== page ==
Section 199A of the Internal Revenue Code was enacted on December 22, 2017, as part of the Tax Cuts and Jobs Act and provides for a deduction of up to 20% of income from certain domestic businesses operated as sole proprietorships, partnerships, S corporations, and certain trusts and estates. This post focuses on the mechanics of the Section 199A deduction, how it is calculated and what factors can influence its availability and limitation.
The calculation of the Section 199A deduction depends on a variety of factors and can be quite complex. The most significant factor is the taxpayer’s taxable income. For those married persons filing jointly with taxable income equal to or less than the “threshold amount” of $315,000 ($157,500 for those taxpayers filing single), the calculation is fairly straightforward. Once a couple’s taxable income exceeds $315,000, the Section 199A deduction is limited based on a number of factors and can be phased out entirely depending on the type of business.
Taxpayer’s Taxable Income Does Not Exceed $315,0001
The first step in determining how to calculate a taxpayer’s Section 199A deduction is to determine whether their income exceeds the threshold amount of $315,000. If it does not, the calculation is greatly simplified. A taxpayers’ Section 199A deduction in such a case, is the lesser of these two figures:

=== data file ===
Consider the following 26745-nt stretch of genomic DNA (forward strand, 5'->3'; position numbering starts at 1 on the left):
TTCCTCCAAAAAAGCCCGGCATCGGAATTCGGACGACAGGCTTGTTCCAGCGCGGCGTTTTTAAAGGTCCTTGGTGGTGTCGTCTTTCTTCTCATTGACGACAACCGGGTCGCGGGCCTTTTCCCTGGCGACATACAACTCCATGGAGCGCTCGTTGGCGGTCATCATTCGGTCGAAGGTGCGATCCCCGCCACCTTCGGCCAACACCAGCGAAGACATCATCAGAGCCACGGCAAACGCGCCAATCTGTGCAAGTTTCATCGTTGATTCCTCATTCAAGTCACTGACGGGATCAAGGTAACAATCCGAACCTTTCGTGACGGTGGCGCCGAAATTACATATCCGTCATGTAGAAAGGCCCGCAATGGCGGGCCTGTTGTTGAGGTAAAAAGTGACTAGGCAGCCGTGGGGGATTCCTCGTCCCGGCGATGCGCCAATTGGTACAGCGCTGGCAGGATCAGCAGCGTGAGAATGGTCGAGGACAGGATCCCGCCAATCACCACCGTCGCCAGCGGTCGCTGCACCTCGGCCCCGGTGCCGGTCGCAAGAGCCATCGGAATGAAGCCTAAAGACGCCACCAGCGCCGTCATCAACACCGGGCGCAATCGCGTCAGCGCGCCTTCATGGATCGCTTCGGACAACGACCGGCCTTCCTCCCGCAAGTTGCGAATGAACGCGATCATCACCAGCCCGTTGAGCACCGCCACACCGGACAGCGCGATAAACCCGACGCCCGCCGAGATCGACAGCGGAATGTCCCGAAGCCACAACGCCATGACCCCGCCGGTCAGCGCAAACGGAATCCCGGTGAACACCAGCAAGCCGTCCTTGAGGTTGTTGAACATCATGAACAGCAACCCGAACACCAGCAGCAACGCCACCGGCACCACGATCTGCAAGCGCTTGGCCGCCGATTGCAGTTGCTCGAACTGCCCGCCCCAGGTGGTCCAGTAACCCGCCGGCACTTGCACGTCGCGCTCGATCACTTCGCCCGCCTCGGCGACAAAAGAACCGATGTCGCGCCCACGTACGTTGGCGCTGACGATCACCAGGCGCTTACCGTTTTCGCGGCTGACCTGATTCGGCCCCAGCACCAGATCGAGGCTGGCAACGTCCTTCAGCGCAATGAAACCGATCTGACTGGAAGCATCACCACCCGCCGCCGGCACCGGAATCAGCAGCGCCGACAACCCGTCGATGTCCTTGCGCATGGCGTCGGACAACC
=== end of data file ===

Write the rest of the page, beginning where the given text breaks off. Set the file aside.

- 20% of the taxpayer’s qualified business income (“QBI”)2
- 20% of the taxpayer’s taxable income less their net capital gains
QBI is a term that involves some nuance and will be covered in an upcoming post. For purposes of this post, it is sufficient to know that QBI is generally the net amount of qualified income, gain, deduction, and loss from a domestic trade or business in which the taxpayer is an owner. As noted, the business must be a sole proprietorship, a partnership (including an LLC taxed as a partnership), an S-corporation, or certain types of trusts and estates. Importantly, QBI also does not include wages earned from a company as an employee. A simple example of the calculation is as follows:
Adam and Bailey are married. Adam earned $500,000 in wages as an employee of an unrelated company in 2018. Bailey owns 100% of the shares of Bailey’s Appliance Repair Service, an S corporation. Bailey’s Appliance Repair Service generated $100,000 in net income from operations in 2018. The company paid Bailey $150,000 in wages in 2018. Adam and Bailey had no capital gains or losses for 2018. Let’s say Adam and Bailey’s total taxable income for 2018 was $270,000.
Calculation of 199A Deduction
In this example, Bailey’s Appliance Repair Service’s QBI is the $100,000 in net income from operations. Because Bailey is the sole owner of the company, all of its QBI is attributed to her.